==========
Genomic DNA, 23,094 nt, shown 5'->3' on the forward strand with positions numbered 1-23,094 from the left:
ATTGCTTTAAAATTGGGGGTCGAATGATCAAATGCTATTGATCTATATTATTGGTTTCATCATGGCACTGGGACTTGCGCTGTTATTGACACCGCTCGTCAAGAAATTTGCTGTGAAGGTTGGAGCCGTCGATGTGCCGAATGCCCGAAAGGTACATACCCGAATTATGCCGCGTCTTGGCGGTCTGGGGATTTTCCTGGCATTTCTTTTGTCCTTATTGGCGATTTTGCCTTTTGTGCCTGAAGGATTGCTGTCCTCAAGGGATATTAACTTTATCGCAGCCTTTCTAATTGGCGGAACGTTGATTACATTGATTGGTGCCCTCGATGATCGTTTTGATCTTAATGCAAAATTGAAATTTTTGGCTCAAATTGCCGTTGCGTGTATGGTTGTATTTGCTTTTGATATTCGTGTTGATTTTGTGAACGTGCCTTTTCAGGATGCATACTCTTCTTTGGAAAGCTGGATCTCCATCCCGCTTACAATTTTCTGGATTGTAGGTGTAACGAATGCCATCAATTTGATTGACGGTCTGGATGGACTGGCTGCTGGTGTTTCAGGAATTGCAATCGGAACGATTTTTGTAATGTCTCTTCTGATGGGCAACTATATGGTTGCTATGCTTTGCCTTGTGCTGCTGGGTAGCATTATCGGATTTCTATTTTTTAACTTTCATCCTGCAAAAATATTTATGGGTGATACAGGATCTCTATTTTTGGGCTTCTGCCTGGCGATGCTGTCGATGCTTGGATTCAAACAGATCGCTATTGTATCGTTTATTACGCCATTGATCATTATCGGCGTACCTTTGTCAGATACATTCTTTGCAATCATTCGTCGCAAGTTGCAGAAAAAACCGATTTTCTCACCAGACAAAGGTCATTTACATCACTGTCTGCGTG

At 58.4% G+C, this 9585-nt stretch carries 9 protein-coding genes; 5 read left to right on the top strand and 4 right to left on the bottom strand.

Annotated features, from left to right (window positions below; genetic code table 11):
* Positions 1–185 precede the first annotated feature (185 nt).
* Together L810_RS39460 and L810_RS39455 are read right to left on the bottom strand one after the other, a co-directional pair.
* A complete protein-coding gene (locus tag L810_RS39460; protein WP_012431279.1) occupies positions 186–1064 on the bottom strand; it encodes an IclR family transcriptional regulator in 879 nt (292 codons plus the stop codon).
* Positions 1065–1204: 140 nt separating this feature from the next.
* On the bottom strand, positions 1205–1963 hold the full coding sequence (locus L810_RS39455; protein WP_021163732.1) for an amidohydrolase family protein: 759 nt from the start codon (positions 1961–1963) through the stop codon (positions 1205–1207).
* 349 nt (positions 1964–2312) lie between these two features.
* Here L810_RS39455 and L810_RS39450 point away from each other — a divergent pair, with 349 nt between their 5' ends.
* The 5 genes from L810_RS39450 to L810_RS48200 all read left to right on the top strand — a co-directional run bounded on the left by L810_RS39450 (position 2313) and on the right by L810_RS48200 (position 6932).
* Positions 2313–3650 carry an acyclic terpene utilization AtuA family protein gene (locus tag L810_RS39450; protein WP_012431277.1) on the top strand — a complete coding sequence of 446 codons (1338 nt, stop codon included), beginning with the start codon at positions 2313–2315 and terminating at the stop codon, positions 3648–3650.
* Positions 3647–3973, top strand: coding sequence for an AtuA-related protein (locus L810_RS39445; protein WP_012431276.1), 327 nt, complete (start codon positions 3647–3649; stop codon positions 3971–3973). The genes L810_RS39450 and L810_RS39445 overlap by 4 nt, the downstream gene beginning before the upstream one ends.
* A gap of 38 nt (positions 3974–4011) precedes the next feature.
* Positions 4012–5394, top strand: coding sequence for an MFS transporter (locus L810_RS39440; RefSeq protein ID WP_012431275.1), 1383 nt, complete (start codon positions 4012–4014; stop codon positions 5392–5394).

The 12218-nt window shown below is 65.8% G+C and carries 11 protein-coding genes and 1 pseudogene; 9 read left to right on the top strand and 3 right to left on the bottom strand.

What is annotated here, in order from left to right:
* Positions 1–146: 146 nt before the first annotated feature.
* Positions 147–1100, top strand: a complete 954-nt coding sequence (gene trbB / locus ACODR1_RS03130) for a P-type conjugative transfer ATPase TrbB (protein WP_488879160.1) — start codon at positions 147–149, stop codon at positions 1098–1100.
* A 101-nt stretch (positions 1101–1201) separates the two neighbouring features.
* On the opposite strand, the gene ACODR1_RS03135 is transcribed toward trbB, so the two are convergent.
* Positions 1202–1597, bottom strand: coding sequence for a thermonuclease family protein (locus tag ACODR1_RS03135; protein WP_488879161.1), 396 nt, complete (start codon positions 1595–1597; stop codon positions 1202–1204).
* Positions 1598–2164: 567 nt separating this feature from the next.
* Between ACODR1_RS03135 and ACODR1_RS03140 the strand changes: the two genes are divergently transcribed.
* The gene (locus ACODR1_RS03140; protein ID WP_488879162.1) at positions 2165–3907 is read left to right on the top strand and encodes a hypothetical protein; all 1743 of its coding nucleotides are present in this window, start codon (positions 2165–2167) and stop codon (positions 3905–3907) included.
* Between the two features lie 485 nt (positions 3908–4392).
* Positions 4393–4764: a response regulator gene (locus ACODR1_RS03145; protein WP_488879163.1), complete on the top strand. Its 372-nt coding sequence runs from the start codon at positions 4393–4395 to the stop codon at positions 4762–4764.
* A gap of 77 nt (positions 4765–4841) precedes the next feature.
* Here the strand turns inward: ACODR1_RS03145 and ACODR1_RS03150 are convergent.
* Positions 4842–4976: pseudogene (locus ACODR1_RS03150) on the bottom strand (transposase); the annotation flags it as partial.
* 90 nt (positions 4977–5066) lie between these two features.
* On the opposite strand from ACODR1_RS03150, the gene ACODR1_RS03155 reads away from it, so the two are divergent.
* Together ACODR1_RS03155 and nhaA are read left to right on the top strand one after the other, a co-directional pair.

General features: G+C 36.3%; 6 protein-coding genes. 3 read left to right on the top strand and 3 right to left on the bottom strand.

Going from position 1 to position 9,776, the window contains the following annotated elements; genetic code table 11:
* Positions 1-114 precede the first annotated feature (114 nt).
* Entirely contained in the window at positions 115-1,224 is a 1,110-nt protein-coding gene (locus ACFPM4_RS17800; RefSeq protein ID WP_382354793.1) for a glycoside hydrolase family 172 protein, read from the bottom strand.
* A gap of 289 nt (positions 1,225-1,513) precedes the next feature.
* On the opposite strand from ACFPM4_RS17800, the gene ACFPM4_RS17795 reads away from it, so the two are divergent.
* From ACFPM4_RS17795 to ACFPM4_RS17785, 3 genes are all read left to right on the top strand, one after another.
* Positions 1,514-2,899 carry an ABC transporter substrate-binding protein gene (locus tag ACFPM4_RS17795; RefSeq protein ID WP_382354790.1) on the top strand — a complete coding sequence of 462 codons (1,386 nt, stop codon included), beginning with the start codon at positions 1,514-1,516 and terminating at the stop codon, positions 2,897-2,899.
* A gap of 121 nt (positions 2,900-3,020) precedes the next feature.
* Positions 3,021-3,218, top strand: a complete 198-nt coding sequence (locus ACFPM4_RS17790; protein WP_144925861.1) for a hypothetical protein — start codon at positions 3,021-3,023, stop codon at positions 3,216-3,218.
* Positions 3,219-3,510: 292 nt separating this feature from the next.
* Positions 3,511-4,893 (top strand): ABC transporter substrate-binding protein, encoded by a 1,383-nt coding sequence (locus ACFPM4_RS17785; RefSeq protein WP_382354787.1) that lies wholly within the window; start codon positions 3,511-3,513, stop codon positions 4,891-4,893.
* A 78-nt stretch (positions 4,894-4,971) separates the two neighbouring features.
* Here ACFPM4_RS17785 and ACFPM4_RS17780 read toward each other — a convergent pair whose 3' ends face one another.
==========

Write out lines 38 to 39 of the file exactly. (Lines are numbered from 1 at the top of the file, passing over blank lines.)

* Entirely contained in the window at positions 115-1,224 is a 1,110-nt protein-coding gene (locus ACFPM4_RS17800; RefSeq protein ID WP_382354793.1) for a glycoside hydrolase family 172 protein, read from the bottom strand.
* A gap of 289 nt (positions 1,225-1,513) precedes the next feature.